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A monochromatic espresso color scheme with hexadecimal values. To see the color scheme in action, check this out.

0% = #000000

1% = #030202

2% = #050404

3% = #080705

5%= #0D0B09

*8% = #14110E

*13% = #211C17

*21% = #362E25

*34% = #574A3D

*55% = #8C7762

89% = #E3C19F


RELATED: Fibonacci grayscale in hex.

PS: You can Fibonaccize any hue of your choosing. The not-so-obvious trick is to turn your attention to the B in the HSB color model. Experiment.

Topological quantum computing (TQC) is a newer type of quantum computing that uses “braids” of particle tracks, rather than actual particles such as ions and electrons, as the qubits to implement computations. Using braids has one important advantage: it makes TQCs practically immune to the small perturbations in the environment that cause decoherence in particle-based qubits and often lead to high error rates.

Read full story at Phys.org.

More on all that Fibonacci stuff here.

Fifteen uncoupled simple pendulums of monotonically increasing lengths dance together to produce visual traveling waves, standing waves, beating, and (seemingly) random motion.

The period of one complete cycle of the dance is 60 seconds. The length of the longest pendulum has been adjusted so that it executes 51 oscillations in this 60 second period. The length of each successive shorter pendulum is carefully adjusted so that it executes one additional oscillation in this period. Thus, the 15th pendulum (shortest) undergoes 65 oscillations.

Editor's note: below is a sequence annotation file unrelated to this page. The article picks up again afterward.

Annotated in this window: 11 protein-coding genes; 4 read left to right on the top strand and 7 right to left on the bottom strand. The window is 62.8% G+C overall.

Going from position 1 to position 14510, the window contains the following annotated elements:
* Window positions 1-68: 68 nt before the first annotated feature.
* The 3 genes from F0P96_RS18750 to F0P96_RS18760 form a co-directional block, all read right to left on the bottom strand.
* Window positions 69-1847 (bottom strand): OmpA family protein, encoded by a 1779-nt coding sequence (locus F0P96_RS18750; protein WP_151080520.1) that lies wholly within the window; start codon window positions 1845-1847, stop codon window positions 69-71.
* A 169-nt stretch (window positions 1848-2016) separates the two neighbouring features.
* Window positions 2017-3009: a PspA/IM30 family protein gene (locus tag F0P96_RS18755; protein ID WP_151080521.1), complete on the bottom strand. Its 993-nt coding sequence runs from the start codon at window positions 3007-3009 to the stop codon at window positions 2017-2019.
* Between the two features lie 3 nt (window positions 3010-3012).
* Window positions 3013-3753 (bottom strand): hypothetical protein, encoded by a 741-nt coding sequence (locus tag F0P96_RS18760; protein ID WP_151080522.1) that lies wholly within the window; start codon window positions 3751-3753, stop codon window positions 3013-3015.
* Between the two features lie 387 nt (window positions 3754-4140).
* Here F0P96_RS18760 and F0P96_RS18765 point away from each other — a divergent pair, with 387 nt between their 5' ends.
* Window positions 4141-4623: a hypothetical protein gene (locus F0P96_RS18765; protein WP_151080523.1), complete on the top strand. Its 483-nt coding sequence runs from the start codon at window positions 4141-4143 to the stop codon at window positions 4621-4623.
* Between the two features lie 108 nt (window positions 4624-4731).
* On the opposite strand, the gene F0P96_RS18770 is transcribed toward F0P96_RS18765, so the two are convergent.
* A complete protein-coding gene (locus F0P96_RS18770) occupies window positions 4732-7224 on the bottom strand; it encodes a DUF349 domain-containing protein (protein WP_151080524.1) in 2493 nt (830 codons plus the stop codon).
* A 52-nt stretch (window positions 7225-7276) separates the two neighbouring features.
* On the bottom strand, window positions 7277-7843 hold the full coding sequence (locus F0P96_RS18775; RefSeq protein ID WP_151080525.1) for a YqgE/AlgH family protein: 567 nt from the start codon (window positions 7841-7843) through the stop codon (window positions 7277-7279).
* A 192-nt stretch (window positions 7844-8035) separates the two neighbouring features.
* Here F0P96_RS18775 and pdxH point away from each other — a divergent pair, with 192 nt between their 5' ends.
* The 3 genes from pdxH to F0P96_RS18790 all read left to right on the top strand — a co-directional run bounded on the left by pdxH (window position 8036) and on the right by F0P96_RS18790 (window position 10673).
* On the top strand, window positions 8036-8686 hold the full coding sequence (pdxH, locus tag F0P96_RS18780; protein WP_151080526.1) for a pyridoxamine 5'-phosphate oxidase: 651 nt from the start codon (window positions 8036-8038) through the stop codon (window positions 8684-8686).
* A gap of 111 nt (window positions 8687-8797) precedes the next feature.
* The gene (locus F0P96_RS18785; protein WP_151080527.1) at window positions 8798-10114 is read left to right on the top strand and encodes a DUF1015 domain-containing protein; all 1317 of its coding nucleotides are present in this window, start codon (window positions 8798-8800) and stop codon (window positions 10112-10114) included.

The apparatus was built from a design published by Richard Berg [Am J Phys 59(2), 186-187 (1991)] at the University of Maryland. The particular apparatus shown here was built by our own Nils Sorensen.

Video courtesy of Harvard Natural Sciences Lecture Demonstrations, © 2010 President and Fellows of Harvard College.

Most logos aren’t designed in fifteen minutes, but most designers aren’t Aaron Draplin. Aaron’s a Portland fixture by way of the Midwest, the owner of Draplin Design Co., and an advocate of “blue collar” design: design that works. Here he takes our logo design challenge, creating a dozen iterations of a logo for a fictional construction company. Not inspired? Just wait. Watch as he sketches, brings his ideas into Illustrator, and tests and tunes the different iterations. The logos Aaron creates prove design can elevate any company or brand. Along the way, he provides tips for freelancing, finding inspiration, and providing clients context for logos that won’t just live in PDFs.

(via lynda.com)

A six-minute recording of what was playing on a radio station in NYC on December 8, 1980.

Dime was murdered ten years ago tonight. And it’s felt like it.

Here’s a full Randall clinic from Jule 1993:

Pantera live in Moscow 1991:

RELATED: Dime chooses his 12 favorite songs.